This Week in History

The Revolution Crushes the Socialists: June 23-27, 1848

The following is an excerpt from our text, Light to the Nations II:The Making of the Modern World. It continues the account of the 1848 revolutions in France that one may read here. For information on ordering this or our other texts, please go here.

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Alphonse de Lamartine, by Henri Decaisne

The leader arising from the confusion of the February revolution in Paris was an aristocrat who had become famous not only for his Romantic, meditative poetry but also for his eloquent opposition to Louis Philippe. A member of the Chamber of Deputies since 1833, Alphonse de Lamartine had been an important voice for government reform. He had opposed the death penalty, called for the emancipation of slaves in the French colonies, and backed other reforms. Though he had been a supporter of constitutional monarchy, he now led the Chamber in rejecting the Count of Paris as king.

The Chamber of Deputies had dissolved the monarchy and now appointed a provisional government. Lamartine, three other deputies, and the radical republican Alexandre Auguste Ledru-Rollin were to govern France until elections could be held for a new legislature. No sooner had these men been sworn in, however, than they learned that socialists and anarchists had seized Paris’s Hôtel de Ville and proclaimed their own provisional government. Undaunted, Lamartine set out for the Hôtel de Ville to speak with the socialist leaders. The result was an agreement by which the socialists and anarchists recognized Lamartine’s government, and Lamartine agreed to allow the socialist leader Louis Blanc to join the provisional government.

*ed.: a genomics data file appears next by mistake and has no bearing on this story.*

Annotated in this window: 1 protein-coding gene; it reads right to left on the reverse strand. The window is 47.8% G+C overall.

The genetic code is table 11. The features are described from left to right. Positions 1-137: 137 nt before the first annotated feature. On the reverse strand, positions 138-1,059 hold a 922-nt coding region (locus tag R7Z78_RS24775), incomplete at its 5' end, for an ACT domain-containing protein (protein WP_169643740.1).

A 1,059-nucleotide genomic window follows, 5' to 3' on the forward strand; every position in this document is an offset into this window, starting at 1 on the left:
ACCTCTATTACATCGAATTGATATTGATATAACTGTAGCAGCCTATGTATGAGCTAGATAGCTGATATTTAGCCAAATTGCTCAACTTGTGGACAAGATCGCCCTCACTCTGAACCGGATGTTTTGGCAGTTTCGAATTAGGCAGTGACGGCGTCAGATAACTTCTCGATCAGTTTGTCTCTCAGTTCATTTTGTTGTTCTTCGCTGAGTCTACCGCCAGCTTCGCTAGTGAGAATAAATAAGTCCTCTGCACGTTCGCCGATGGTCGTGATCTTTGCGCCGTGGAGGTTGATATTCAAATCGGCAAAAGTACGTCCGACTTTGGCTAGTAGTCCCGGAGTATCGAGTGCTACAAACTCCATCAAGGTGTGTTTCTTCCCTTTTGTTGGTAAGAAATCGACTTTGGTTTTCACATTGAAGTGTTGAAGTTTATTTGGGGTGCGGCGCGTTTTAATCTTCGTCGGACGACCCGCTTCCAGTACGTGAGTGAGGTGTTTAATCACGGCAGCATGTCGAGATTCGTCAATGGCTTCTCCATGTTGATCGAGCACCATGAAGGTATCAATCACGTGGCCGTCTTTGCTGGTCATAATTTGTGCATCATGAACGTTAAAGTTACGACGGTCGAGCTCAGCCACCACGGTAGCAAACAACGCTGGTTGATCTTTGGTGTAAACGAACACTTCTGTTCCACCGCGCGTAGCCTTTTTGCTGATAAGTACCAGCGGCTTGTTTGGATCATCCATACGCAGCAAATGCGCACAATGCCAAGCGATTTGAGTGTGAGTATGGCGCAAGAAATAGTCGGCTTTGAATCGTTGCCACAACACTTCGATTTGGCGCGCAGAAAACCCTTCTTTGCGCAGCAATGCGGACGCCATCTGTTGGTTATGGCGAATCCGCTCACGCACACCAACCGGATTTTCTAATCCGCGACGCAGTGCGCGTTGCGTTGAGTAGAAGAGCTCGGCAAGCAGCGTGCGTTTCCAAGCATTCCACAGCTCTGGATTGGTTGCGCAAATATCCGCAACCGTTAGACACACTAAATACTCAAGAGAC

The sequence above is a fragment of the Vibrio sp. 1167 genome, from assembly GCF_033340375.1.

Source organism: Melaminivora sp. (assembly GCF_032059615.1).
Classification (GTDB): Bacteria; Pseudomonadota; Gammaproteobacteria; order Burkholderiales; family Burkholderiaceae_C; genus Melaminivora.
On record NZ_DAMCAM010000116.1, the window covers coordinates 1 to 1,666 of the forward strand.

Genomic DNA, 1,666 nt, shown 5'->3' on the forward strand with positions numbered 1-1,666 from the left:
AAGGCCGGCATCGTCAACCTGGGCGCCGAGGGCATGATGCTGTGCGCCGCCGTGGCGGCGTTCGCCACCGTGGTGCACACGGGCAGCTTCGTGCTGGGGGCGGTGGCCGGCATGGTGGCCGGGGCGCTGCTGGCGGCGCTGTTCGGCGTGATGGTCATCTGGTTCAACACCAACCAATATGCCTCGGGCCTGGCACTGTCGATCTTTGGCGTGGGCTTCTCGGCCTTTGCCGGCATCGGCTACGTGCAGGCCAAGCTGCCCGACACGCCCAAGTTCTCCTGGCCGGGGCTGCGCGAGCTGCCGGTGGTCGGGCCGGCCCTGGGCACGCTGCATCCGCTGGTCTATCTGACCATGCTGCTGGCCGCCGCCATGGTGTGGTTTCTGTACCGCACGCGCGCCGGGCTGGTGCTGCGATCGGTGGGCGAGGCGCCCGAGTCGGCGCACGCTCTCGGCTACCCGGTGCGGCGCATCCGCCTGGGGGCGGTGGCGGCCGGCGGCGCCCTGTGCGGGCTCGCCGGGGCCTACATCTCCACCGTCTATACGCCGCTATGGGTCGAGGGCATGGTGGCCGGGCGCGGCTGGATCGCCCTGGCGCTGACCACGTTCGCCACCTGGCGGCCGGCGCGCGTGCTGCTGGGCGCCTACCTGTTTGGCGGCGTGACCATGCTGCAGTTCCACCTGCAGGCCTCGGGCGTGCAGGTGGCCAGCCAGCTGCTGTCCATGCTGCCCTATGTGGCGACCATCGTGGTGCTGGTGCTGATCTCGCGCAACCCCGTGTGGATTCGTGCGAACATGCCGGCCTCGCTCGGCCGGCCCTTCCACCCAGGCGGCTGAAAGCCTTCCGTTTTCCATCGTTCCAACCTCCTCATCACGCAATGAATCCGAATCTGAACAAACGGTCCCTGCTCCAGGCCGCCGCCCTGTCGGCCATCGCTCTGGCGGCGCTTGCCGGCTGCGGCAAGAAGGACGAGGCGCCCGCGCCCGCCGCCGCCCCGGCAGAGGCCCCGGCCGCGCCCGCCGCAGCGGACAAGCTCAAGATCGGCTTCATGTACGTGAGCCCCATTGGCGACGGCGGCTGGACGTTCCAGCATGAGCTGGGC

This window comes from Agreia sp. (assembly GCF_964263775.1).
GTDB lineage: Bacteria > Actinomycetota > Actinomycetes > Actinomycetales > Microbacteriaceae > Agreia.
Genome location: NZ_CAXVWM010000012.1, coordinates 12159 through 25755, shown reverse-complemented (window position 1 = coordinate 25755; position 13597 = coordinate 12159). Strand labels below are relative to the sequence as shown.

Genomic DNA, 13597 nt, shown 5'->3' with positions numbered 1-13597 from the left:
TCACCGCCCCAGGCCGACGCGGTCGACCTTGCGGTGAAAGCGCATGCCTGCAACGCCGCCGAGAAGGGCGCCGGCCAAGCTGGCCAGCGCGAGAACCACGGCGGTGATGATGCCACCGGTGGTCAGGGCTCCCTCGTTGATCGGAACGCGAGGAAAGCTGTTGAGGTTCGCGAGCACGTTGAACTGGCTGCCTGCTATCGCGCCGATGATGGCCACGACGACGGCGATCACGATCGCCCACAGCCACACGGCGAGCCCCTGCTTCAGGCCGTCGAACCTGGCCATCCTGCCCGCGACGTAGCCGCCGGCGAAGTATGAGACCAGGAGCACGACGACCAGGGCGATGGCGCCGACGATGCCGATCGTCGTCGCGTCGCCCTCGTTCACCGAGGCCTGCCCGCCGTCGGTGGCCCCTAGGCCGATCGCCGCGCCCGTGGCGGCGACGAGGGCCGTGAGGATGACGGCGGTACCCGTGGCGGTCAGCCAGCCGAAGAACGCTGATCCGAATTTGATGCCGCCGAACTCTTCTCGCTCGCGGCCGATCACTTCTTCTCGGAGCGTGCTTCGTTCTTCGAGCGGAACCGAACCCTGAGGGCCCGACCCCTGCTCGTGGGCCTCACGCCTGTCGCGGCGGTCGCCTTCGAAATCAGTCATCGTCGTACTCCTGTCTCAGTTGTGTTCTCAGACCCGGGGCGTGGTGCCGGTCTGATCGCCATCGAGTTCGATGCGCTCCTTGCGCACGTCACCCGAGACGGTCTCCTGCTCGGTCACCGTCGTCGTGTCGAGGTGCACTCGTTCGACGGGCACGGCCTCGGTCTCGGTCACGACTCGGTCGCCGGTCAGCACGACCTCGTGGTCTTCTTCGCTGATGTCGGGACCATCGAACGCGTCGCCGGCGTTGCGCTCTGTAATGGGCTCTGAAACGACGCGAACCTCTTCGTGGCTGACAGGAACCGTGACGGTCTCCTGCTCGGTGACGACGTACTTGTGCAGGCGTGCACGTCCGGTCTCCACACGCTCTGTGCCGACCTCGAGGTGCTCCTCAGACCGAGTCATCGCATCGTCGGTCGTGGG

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This Week in History

El Cid Conquers Valencia: June 15, 1094 

The following text comes from our text, Light to the Nations I: The History of Christian Civilization. For ordering information and this and our other books, please go here.

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A 12th century depiction of King Alfonso VI of Castile

Alfonso VI’s fame was surpassed only by one other man of his time, whom Spanish legend presents as a loyal soldier and vassal. He was Rodrigo Díaz, called El Cid Campeador, meaning, “the Lord, Master of the Battlefield.”

When the Cid was in his thirties, he had helped Alfonso’s brother – Sancho, then the king of Castile — to seize León, which belonged to Alfonso. When Sancho was slain, Alfonso, who became king of both Castile and León, held a grudge against the Cid. In 1081 the monarch banished the Cid, forcing him to earn a living in foreign lands.

The Cid and a few followers who went into exile with him became full-time, professional soldiers— mercenaries who hired themselves out to any lord, Christian or Muslim, who would pay them. The Cid and his men fought Al-Andalus Muslims, African Almoravids, and occasionally fellow Christians.

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Of Oaks and Axes

St. Boniface is to Germany what St. Patrick is to Ireland. Like Patrick, Boniface brought the Catholic faith to a land and people not his own. Christened in England as Winfrid (“friend of peace” in his native Anglo-Saxon tongue) he was given the name Boniface (“doer of good” in Latin) by Pope Gregory II when he was consecrated bishop. Besides being a saintly man, Boniface was a well-educated man and a gifted teacher and preacher, famed beyond the monastery walls of his Benedictine abbey. Although the prospect of a great ecclesiastical career was before him; his compelling desire was to undertake the formidable missionary work of bringing the Gospel to the untamed and hostile territory of northern Germany. He was granted permission to leave his homeland in 719.